Lawmakers are primed to pass a bill that would deduct a consultant’s nearly $1.2 million fee from a pot of money usually used for teacher salaries and student needs.
Clark County School District officials cried foul when the legislative committee that crafted the district’s reorganization plan hired TSC² Group, a Las Vegas-based consulting firm, last fall to help carry out the transformation. The school district had not proposed the arrangement or approved the seven-figure price tag.
Superintendent Pat Skorkowsky and the Clark County School Board of Trustees have urged lawmakers to spare CCSD from paying the contract, arguing the nation’s fifth-largest school district is already strapped for cash without that added burden. But Assembly Bill 469 — sponsored by the four most powerful members of the Legislature — could nullify the district’s attempt to escape paying the bill.
That’s because a provision addressing the contract situation appears on the second-to-last page of the bill, declaring the school district responsible for covering the cost.
“Such reimbursement must be made through a deduction in the money appropriated to the school district for the next biennium,” the bill states.
In other words, that $1.2 million would be subtracted from the amount of money the school district receives from the state. The state appropriation for the 2017-2018 fiscal year is estimated to account for one-third of the school district’s general operating fund, which covers the cost of staff salaries and benefits, textbooks and supplies, technology, and buses, among other uses.
Clark County School Trustee Erin Cranor said board members voiced their displeasure about the bill provision during a work session Wednesday morning.
“That’s an expense the Legislature chose to incur, and the Legislature should actually pay for the expense,” she said after the meeting. “We’re not planning on paying.”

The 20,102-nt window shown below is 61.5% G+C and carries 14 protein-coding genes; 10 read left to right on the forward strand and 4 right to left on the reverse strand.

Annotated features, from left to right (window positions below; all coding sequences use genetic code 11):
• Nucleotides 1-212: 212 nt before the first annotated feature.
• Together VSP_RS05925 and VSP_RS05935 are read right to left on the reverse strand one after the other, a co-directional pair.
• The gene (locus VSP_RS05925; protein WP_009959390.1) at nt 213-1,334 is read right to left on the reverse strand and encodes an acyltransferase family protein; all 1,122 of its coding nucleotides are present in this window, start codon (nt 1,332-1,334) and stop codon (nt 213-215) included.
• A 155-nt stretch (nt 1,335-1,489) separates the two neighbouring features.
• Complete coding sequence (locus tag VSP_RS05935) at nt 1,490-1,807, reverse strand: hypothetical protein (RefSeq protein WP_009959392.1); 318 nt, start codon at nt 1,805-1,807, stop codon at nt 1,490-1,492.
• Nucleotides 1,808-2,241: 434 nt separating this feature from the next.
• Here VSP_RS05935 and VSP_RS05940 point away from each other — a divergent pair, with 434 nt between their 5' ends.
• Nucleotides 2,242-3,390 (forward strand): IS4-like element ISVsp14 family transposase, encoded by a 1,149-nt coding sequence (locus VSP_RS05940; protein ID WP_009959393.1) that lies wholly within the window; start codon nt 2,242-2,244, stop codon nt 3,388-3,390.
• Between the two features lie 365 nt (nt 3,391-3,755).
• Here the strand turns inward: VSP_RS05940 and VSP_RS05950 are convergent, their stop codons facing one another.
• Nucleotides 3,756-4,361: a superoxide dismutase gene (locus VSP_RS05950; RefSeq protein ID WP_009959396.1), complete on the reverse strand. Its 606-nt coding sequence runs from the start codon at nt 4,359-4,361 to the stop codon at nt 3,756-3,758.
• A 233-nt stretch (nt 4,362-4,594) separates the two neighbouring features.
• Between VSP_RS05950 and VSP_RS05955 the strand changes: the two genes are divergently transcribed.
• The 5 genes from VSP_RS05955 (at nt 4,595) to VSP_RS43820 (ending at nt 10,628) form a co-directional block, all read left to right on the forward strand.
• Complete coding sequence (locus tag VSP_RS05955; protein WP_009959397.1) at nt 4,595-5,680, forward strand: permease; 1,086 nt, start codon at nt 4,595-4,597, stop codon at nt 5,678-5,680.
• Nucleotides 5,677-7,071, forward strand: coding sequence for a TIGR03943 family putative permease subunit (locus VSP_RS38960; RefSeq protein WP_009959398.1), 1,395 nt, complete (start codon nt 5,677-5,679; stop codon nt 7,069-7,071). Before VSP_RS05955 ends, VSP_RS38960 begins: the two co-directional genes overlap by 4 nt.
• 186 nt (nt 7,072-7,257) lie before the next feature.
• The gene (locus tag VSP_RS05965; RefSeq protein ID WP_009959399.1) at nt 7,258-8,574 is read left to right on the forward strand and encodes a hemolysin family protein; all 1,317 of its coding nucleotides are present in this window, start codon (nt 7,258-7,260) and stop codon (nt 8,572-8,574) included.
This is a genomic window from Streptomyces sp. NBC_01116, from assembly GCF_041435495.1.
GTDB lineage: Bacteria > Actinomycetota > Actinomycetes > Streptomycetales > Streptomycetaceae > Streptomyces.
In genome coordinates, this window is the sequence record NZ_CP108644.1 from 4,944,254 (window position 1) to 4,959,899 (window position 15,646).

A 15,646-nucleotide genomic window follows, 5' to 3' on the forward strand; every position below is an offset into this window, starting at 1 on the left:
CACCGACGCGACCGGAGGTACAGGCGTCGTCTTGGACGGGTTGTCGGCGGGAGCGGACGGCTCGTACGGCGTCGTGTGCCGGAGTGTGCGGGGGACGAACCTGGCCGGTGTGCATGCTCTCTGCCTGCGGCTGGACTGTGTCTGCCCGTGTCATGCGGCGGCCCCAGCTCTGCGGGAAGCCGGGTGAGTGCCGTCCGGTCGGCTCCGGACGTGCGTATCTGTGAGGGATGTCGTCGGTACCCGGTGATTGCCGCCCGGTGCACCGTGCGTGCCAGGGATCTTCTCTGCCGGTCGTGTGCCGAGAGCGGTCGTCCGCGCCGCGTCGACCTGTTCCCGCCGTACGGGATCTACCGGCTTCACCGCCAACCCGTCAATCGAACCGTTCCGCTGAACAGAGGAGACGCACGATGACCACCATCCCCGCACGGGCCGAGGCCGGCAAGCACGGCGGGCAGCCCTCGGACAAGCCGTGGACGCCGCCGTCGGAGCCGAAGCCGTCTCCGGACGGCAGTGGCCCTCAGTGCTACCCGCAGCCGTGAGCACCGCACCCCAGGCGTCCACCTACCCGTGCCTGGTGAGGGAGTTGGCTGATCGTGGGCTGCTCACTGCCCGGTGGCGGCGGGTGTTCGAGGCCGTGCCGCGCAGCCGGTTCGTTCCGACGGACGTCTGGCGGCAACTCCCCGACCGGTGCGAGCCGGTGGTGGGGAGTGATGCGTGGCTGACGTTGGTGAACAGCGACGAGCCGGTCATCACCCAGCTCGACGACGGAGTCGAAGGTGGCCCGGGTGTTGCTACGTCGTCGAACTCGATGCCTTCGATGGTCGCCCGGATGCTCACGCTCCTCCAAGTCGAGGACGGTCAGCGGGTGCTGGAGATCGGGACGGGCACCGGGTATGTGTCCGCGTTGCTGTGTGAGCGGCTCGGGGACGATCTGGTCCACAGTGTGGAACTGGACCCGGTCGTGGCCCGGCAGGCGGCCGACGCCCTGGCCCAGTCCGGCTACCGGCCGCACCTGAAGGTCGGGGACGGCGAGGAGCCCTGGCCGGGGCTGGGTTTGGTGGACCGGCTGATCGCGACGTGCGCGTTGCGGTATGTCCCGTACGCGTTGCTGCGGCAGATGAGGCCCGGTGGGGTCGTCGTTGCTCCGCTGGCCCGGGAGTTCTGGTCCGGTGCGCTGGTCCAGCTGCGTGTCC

Republican Sen. Michael Roberson, who chaired the interim committee that approved the contract, said the proposed increase in the state’s allocation to the district would essentially cover the cost of the contract, minimizing the payment’s effect on CCSD’s revenue stream.
“Frankly, it should be a more palatable way for the school district to reimburse the Legislature,” he said. “They’re effectively not going to notice any loss of revenue from last session to this session, so it’s for their benefit.”
Republican Assembly Minority Leader Paul Anderson said that lawmakers included the contract in the bill to keep their payment options open. He said that legislators still haven’t decided whether to allocate extra dollars to the district to pay for the contract, or if the payment would need to be taken from the dollars already planned to be allocated to the district.
Lawmakers believe the bill would squash the school district’s lawsuit regarding the reorganization plan, thus removing any barriers to implementation. The reorganization inverts the school district’s operating structure, weakening the central office and giving more budgeting and decision-making power to schools.
AB469 appears headed for approval, with a committee vote likely scheduled for Monday. Lawmakers held a rare joint hearing last week and showed unity in supporting the dramatic overhaul of the school district. Skorkowsky provided the sole opposition to the bill during the hearing.
Despite the district’s concerns with the reorganization, it has been rushing to implement the plan by the upcoming school year. TSC² Group has been helping with that effort.
The bill’s sponsors include Democratic Assembly Speaker Jason Frierson, Democratic Senate Majority Leader Aaron Ford, Roberson and Anderson.
Feature photo caption: Clark County School District school buses line up to pick up special needs students at Variety School, 2800 E. Stewart Ave. on Thursday, Feb. 24, 2017. Photo by Jeff Scheid.